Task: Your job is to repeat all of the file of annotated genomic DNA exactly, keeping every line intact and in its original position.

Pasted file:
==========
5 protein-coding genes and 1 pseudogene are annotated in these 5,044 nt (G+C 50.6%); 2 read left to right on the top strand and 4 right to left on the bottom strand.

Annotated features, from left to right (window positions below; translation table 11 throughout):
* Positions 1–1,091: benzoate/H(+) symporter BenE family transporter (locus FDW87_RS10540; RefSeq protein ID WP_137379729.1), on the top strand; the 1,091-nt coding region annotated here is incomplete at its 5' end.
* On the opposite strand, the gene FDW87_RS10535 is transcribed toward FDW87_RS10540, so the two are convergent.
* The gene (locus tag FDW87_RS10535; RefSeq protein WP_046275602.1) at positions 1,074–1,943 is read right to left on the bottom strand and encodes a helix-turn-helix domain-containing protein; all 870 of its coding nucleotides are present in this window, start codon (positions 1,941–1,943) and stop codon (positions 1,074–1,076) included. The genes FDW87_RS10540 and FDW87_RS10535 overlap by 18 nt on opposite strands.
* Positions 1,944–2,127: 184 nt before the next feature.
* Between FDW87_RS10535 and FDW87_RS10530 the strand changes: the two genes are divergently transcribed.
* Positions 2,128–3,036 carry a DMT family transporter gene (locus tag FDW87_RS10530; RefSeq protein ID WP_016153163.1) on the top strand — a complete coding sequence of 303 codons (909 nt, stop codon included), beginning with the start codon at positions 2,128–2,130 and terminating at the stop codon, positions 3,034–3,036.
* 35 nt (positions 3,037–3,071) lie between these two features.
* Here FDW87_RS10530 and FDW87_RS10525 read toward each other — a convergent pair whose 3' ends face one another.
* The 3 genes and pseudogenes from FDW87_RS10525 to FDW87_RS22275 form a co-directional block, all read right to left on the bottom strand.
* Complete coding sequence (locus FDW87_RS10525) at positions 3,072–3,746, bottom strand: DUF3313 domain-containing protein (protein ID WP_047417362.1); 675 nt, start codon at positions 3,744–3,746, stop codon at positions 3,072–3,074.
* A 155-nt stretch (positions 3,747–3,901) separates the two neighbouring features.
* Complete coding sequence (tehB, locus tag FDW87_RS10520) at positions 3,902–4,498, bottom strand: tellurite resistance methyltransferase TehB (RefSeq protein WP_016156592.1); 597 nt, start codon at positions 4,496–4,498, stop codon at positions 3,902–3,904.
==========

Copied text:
5 protein-coding genes and 1 pseudogene are annotated in these 5,044 nt (G+C 50.6%); 2 read left to right on the top strand and 4 right to left on the bottom strand.

Annotated features, from left to right (window positions below; translation table 11 throughout):
* Positions 1–1,091: benzoate/H(+) symporter BenE family transporter (locus FDW87_RS10540; RefSeq protein ID WP_137379729.1), on the top strand; the 1,091-nt coding region annotated here is incomplete at its 5' end.
* On the opposite strand, the gene FDW87_RS10535 is transcribed toward FDW87_RS10540, so the two are convergent.
* The gene (locus tag FDW87_RS10535; RefSeq protein WP_046275602.1) at positions 1,074–1,943 is read right to left on the bottom strand and encodes a helix-turn-helix domain-containing protein; all 870 of its coding nucleotides are present in this window, start codon (positions 1,941–1,943) and stop codon (positions 1,074–1,076) included. The genes FDW87_RS10540 and FDW87_RS10535 overlap by 18 nt on opposite strands.
* Positions 1,944–2,127: 184 nt before the next feature.
* Between FDW87_RS10535 and FDW87_RS10530 the strand changes: the two genes are divergently transcribed.
* Positions 2,128–3,036 carry a DMT family transporter gene (locus tag FDW87_RS10530; RefSeq protein ID WP_016153163.1) on the top strand — a complete coding sequence of 303 codons (909 nt, stop codon included), beginning with the start codon at positions 2,128–2,130 and terminating at the stop codon, positions 3,034–3,036.
* 35 nt (positions 3,037–3,071) lie between these two features.
* Here FDW87_RS10530 and FDW87_RS10525 read toward each other — a convergent pair whose 3' ends face one another.
* The 3 genes and pseudogenes from FDW87_RS10525 to FDW87_RS22275 form a co-directional block, all read right to left on the bottom strand.
* Complete coding sequence (locus FDW87_RS10525) at positions 3,072–3,746, bottom strand: DUF3313 domain-containing protein (protein ID WP_047417362.1); 675 nt, start codon at positions 3,744–3,746, stop codon at positions 3,072–3,074.
* A 155-nt stretch (positions 3,747–3,901) separates the two neighbouring features.
* Complete coding sequence (tehB, locus tag FDW87_RS10520) at positions 3,902–4,498, bottom strand: tellurite resistance methyltransferase TehB (RefSeq protein WP_016156592.1); 597 nt, start codon at positions 4,496–4,498, stop codon at positions 3,902–3,904.